What Board Members Need to Know about Evaluation


Setting the groundwork for great partnerships

Setting the groundwork for great partnerships

By Elena Harman

Let’s say you joined a nonprofit board because you want to give back to the community. You care deeply about the nonprofit’s mission, and at some point during your board service, you start to wonder, “Well, are we doing any good?” That’s where evaluation comes in: evaluation is the tool that nonprofits use to assess whether what they are doing is helping improve their communities.

The first step to engaging productively in board conversations about evaluation, is to build a common understanding about it.

This step alone can take multiple tries because boards bring together professionals from an array of industries, and many of those industries have their own version of evaluation. Financial professionals are most familiar with dashboards and measuring actual figures against budget projections. Business professionals are most familiar with key performance indicators and setting SMART goals for product development. Lawyers are most familiar with thresholds of truth in terms of logical and convincing arguments, and using data from physical evidence, expert testimony, and witness testimony. Each of these professionals brings a unique background to a conversation about evaluation in the nonprofit boardroom and, suddenly, you have a room full of people saying similar words to express different concepts.

It’s really important to spend time understanding what evaluation is, how it is used in the context of nonprofit work, and the value of implementing meaningful evaluation strategies.

So, what’s the best way for board members to conceptualize evaluation?

Evaluation in a nonprofit context is more often than not unlike evaluation in board members’ professional and personal lives. In their professional lives, most board members think of evaluation in terms of monitoring impact, financial evaluation or return on investment, and personnel evaluation or performance management. Which one comes to mind first when you think of evaluation? All three of these examples assume a lens of accountability: making sure that someone or some nonprofit is doing what it says it is.

Because nonprofit work is so messy, an accountability approach is detached from reality and a waste of time for both the board and the nonprofit staff. And, unfortunately, an accountability approach is not net-neutral.

But nonprofit work is messier than that—it’s rarely clear what “should be doing” is. Changing social outcomes and contexts is complex and very few nonprofits have a simple causal link between what they do and the changes they see in the world. For example, literacy programs that seek to increase students’ reading proficiency on the surface seem simple: you tutor kids at a critical age and their reading scores increase. But in reality, that logic underestimates all the other things happening in kids’ lives, like their teacher, their interest in the material, their lives outside the classroom, and even something like how severe the flu season is that year.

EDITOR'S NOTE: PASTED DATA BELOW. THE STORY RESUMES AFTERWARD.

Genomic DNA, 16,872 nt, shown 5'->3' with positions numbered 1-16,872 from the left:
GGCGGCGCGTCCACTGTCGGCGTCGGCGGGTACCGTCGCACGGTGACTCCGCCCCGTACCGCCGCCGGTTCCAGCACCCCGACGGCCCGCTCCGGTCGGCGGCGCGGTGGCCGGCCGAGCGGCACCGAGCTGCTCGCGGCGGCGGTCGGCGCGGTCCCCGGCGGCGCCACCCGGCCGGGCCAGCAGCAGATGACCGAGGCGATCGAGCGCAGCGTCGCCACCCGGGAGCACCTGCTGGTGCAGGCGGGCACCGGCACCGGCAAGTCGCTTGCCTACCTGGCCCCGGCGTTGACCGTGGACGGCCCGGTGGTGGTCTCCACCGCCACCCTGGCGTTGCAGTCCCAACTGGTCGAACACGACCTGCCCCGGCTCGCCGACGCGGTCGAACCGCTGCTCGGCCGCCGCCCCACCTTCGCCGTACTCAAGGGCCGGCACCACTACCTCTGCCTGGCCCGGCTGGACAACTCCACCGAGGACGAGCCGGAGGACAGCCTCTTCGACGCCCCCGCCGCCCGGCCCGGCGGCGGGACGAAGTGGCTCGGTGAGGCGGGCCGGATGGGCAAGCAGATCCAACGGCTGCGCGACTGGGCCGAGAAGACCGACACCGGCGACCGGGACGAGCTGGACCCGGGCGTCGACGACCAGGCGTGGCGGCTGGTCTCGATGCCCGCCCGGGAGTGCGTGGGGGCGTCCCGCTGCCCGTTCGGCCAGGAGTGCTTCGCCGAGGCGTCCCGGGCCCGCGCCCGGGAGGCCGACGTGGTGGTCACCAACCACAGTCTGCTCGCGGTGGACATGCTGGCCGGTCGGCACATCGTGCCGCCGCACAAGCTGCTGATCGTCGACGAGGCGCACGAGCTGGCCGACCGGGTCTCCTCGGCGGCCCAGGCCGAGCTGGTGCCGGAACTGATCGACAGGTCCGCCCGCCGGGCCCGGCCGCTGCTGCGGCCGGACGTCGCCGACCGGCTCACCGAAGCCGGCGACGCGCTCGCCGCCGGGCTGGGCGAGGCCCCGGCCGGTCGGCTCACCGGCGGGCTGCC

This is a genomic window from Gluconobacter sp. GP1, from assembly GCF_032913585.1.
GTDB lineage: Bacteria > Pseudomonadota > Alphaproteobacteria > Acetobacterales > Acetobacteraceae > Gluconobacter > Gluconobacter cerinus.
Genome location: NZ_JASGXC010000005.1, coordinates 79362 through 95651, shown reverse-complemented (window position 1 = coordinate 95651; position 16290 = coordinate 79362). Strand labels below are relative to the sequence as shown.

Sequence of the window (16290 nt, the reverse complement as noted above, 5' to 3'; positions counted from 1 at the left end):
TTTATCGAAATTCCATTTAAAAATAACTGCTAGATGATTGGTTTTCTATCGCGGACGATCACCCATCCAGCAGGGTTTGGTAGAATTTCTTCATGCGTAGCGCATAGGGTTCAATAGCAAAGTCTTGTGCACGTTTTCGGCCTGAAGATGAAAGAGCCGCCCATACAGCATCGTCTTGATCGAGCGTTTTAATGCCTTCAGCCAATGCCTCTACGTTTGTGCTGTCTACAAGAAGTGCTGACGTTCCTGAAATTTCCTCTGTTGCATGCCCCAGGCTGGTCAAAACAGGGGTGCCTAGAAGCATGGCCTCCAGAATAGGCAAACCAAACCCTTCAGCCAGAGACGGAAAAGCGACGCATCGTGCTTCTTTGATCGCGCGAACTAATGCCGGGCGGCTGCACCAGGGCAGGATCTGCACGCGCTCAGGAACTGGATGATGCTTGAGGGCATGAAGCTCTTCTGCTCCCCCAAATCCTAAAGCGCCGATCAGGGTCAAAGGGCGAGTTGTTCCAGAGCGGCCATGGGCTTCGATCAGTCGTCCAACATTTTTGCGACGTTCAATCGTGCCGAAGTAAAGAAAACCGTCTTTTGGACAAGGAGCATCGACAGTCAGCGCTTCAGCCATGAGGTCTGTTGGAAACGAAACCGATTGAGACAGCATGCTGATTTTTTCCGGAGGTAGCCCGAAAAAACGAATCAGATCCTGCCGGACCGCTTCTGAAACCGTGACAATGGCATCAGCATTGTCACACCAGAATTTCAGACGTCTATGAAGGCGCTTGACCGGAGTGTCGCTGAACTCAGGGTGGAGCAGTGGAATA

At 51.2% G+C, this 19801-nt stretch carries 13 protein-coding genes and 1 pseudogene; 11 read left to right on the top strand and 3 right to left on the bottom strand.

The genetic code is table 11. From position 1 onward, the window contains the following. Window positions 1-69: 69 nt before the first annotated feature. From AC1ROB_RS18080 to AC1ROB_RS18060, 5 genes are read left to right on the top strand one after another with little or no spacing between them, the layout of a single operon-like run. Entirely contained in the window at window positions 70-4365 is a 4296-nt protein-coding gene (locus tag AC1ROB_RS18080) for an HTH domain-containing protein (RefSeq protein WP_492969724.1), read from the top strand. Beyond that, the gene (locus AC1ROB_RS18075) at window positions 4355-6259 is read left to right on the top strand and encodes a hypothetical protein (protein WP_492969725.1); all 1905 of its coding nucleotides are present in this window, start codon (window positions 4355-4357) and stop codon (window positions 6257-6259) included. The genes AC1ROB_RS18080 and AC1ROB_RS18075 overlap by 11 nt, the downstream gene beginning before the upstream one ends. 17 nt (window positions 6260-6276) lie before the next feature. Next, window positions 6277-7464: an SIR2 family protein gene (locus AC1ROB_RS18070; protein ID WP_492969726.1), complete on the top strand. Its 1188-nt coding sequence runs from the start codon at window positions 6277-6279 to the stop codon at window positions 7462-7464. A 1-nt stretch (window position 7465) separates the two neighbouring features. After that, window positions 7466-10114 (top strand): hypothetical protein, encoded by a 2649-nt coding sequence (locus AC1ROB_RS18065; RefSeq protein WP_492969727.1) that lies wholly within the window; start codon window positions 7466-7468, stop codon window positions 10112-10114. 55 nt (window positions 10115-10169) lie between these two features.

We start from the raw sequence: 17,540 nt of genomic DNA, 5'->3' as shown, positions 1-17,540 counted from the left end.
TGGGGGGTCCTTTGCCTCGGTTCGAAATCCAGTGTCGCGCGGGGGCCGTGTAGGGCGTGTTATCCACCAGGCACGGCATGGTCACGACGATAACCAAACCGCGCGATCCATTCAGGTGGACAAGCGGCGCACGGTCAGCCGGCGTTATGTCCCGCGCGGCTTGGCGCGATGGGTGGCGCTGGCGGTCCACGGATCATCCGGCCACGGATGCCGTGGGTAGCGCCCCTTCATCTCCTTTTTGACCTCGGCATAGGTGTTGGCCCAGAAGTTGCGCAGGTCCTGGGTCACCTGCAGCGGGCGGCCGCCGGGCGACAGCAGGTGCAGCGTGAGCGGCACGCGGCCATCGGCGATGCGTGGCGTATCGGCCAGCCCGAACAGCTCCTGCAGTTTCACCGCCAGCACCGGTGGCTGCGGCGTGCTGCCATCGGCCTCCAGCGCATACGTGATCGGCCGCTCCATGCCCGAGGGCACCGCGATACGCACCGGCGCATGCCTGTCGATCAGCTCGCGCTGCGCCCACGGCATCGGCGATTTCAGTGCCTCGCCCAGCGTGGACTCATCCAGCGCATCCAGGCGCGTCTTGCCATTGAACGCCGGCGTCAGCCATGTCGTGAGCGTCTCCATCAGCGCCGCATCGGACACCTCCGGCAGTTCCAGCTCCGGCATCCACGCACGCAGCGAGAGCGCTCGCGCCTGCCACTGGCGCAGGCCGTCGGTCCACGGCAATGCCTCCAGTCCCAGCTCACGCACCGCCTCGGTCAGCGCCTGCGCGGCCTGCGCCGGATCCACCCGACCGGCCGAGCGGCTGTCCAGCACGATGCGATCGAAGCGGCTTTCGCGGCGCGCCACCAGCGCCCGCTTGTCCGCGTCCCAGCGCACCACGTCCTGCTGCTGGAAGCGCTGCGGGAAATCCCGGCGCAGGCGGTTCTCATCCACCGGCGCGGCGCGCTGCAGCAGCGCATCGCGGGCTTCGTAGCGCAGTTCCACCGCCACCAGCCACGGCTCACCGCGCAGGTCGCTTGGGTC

Because nonprofit work is so messy, an accountability approach is detached from reality and a waste of time for both the board and the nonprofit staff. And, unfortunately, an accountability approach is not net-neutral: it can actually do serious damage to the relationship between a nonprofit board and the nonprofit staff, which is counterproductive to enhancing the nonprofit’s effectiveness. Think about the assumptions behind taking an accountability lens to evaluation: evaluation as accountability implies that there is a right way of approaching this work, that the board knows what that is, and that the staff are simply not doing it right.

Now put yourself in the shoes of the nonprofit staff. Is that a relationship that would help you do your job better? Instead, I encourage board members to think of themselves as partners in the learning journey that is evaluation. Instead of approaching evaluation by setting strict guidelines about what should be done and asking the staff to report on whether or not those things are happening, work with the nonprofit staff and jointly select the priority learning questions to guide the evaluation work.

A learning-oriented evaluation that’s rigorous and defensible is the secret to making good nonprofit evaluation magical. At the end of the day, nonprofit evaluation is a process of systematically understanding whether your nonprofit’s programming works. And if so, why does it work? For whom? Under what conditions? And how can we make it better? The answers to these questions not only can help you monitor mission achievement, but they can also motivate funders and donors, improve services, and increase your impact in the community.


Elena Harman, PhD | CEO

Elena is the author of The Great Nonprofit Evaluation Reboot: A New Approach Every Staff Member Can Understand. She pushes everyone around her to think bigger about what evaluation can be, and how it can help improve our communities. Elena brings a deep expertise of systems, nonprofits, and foundations, as well as how to engage diverse audiences in a productive conversation about evaluation.

Elena Harman